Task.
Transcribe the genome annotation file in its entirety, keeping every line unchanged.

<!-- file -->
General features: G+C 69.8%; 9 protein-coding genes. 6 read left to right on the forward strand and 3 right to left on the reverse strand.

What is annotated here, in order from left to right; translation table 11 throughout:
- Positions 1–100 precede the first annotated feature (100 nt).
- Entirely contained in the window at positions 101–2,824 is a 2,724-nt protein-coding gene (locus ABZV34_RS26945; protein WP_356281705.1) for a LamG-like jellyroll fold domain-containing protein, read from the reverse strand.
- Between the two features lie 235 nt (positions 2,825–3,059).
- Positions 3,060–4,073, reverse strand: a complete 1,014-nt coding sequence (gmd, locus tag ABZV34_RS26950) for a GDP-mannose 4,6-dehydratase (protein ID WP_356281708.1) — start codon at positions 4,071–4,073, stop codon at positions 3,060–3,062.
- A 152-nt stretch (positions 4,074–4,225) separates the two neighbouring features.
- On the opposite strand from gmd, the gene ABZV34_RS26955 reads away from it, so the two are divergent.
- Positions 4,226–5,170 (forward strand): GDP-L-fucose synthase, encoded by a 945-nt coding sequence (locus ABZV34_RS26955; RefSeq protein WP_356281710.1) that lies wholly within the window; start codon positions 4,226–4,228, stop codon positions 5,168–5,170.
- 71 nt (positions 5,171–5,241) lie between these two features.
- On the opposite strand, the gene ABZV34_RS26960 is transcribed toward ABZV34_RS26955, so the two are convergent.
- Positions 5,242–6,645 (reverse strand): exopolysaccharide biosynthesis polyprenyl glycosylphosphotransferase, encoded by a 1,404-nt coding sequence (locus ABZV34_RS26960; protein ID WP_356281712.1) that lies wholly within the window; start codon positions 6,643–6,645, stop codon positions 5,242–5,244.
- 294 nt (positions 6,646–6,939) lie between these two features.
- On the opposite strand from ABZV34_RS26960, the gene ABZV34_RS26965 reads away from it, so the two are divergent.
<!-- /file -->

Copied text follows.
General features: G+C 69.8%; 9 protein-coding genes. 6 read left to right on the forward strand and 3 right to left on the reverse strand.

What is annotated here, in order from left to right; translation table 11 throughout:
- Positions 1–100 precede the first annotated feature (100 nt).
- Entirely contained in the window at positions 101–2,824 is a 2,724-nt protein-coding gene (locus ABZV34_RS26945; protein WP_356281705.1) for a LamG-like jellyroll fold domain-containing protein, read from the reverse strand.
- Between the two features lie 235 nt (positions 2,825–3,059).
- Positions 3,060–4,073, reverse strand: a complete 1,014-nt coding sequence (gmd, locus tag ABZV34_RS26950) for a GDP-mannose 4,6-dehydratase (protein ID WP_356281708.1) — start codon at positions 4,071–4,073, stop codon at positions 3,060–3,062.
- A 152-nt stretch (positions 4,074–4,225) separates the two neighbouring features.
- On the opposite strand from gmd, the gene ABZV34_RS26955 reads away from it, so the two are divergent.
- Positions 4,226–5,170 (forward strand): GDP-L-fucose synthase, encoded by a 945-nt coding sequence (locus ABZV34_RS26955; RefSeq protein WP_356281710.1) that lies wholly within the window; start codon positions 4,226–4,228, stop codon positions 5,168–5,170.
- 71 nt (positions 5,171–5,241) lie between these two features.
- On the opposite strand, the gene ABZV34_RS26960 is transcribed toward ABZV34_RS26955, so the two are convergent.
- Positions 5,242–6,645 (reverse strand): exopolysaccharide biosynthesis polyprenyl glycosylphosphotransferase, encoded by a 1,404-nt coding sequence (locus ABZV34_RS26960; protein ID WP_356281712.1) that lies wholly within the window; start codon positions 6,643–6,645, stop codon positions 5,242–5,244.
- 294 nt (positions 6,646–6,939) lie between these two features.
- On the opposite strand from ABZV34_RS26960, the gene ABZV34_RS26965 reads away from it, so the two are divergent.